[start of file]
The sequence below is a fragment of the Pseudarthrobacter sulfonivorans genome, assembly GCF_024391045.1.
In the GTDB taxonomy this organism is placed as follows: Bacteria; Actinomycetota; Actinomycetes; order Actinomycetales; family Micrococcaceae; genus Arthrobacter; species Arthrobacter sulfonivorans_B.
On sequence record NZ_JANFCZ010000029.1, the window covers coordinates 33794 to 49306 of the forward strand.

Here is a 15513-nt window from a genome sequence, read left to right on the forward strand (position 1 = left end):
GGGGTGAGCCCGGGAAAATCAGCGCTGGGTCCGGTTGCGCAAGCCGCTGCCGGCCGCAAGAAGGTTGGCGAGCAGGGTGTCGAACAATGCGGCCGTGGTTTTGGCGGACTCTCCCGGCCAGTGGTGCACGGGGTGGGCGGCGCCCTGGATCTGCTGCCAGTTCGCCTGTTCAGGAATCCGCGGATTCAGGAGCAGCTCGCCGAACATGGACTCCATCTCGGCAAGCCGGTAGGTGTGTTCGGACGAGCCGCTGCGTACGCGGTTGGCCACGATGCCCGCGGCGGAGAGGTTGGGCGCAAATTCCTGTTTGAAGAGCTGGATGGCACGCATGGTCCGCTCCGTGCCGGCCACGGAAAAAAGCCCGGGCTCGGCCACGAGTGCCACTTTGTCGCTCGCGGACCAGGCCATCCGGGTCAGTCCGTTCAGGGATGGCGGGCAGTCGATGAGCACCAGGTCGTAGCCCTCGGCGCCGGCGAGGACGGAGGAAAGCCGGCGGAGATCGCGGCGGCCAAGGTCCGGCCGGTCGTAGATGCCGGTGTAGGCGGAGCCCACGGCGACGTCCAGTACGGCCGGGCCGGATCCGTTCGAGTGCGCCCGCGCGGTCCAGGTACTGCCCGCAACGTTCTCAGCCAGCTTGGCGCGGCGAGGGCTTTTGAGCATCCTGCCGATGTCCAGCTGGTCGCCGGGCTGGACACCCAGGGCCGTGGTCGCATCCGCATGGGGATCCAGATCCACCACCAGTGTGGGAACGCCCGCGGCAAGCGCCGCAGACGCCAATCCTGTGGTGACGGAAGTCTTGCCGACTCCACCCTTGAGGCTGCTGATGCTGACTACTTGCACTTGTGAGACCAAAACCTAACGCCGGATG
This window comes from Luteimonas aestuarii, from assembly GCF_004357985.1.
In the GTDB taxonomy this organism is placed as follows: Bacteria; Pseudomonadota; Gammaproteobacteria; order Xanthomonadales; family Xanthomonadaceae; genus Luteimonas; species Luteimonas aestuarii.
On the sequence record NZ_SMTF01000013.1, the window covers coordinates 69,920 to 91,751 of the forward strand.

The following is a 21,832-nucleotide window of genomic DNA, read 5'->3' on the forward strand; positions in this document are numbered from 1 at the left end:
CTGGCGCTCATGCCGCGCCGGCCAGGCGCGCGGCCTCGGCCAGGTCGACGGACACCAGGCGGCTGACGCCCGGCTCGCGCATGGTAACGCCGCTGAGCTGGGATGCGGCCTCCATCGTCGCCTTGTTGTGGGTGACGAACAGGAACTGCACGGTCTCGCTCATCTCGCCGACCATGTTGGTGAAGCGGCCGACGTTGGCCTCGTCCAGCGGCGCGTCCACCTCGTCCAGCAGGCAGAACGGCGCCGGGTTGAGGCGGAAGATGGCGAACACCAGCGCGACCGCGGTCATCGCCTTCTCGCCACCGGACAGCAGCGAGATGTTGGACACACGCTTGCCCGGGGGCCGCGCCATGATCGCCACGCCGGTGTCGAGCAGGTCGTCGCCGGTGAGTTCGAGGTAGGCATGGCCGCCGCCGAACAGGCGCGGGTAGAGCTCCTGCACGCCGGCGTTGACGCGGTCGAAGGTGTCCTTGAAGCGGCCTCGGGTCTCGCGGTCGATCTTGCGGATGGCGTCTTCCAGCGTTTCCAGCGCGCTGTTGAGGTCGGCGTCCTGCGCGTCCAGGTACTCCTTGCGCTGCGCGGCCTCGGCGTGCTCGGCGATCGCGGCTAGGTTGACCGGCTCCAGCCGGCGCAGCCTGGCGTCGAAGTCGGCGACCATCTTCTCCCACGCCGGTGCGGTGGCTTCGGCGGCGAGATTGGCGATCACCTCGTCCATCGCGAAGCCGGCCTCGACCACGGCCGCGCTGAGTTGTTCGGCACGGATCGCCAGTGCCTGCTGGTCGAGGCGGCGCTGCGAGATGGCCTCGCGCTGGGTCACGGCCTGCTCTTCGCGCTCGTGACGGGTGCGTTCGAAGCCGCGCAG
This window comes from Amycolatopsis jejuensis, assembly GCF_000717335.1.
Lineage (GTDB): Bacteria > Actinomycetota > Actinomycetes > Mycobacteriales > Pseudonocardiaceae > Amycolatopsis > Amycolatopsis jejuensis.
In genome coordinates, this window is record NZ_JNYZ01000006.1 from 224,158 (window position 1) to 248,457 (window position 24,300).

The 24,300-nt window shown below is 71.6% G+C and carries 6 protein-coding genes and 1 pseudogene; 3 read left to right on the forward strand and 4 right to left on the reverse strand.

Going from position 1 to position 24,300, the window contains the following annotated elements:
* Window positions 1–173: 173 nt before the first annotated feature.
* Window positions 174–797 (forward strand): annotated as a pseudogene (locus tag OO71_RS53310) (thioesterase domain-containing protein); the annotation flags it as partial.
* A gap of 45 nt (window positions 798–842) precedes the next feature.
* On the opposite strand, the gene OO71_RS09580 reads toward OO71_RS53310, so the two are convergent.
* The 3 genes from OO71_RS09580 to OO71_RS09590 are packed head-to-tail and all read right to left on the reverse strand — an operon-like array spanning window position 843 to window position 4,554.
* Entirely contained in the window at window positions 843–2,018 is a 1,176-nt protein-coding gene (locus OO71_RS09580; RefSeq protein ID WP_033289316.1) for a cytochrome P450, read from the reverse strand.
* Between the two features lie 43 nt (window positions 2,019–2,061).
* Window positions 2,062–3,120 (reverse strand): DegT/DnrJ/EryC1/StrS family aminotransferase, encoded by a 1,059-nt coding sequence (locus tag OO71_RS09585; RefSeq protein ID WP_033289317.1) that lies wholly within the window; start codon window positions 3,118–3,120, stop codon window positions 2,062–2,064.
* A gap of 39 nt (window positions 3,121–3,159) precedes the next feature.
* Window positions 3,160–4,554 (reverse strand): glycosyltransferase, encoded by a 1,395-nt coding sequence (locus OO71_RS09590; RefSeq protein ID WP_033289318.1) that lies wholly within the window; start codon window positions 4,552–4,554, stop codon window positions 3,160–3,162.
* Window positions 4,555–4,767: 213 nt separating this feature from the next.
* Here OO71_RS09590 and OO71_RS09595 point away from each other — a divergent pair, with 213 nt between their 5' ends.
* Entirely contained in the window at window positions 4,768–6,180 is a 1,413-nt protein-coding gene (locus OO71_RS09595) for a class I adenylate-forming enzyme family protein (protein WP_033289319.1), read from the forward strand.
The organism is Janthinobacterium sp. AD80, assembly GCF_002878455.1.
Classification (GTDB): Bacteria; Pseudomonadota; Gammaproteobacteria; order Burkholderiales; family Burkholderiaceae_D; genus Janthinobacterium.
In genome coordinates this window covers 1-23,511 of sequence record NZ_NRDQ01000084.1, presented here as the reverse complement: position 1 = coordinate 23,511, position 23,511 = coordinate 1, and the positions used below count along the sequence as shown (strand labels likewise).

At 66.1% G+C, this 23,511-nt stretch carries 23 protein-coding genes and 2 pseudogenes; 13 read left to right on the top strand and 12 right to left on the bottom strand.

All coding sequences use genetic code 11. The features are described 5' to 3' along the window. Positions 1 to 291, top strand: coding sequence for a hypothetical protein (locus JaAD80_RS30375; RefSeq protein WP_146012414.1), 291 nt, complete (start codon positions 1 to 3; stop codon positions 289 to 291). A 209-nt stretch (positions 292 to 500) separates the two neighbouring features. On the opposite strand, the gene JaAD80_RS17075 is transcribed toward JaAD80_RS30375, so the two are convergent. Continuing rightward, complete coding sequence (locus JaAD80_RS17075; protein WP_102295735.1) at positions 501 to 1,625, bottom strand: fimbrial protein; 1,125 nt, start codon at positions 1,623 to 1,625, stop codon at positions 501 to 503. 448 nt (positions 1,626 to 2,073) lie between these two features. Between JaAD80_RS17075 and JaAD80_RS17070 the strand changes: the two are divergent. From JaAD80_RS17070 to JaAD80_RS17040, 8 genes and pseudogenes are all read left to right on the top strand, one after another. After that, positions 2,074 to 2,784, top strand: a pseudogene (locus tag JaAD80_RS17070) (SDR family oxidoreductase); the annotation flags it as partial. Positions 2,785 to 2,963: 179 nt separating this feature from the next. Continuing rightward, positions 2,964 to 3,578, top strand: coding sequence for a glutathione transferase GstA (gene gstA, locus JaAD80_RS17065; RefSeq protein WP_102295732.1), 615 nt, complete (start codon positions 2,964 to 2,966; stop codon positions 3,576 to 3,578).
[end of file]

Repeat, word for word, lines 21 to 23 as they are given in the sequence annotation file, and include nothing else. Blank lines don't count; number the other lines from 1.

* Entirely contained in the window at window positions 843–2,018 is a 1,176-nt protein-coding gene (locus OO71_RS09580; RefSeq protein ID WP_033289316.1) for a cytochrome P450, read from the reverse strand.
* Between the two features lie 43 nt (window positions 2,019–2,061).
* Window positions 2,062–3,120 (reverse strand): DegT/DnrJ/EryC1/StrS family aminotransferase, encoded by a 1,059-nt coding sequence (locus tag OO71_RS09585; RefSeq protein ID WP_033289317.1) that lies wholly within the window; start codon window positions 3,118–3,120, stop codon window positions 2,062–2,064.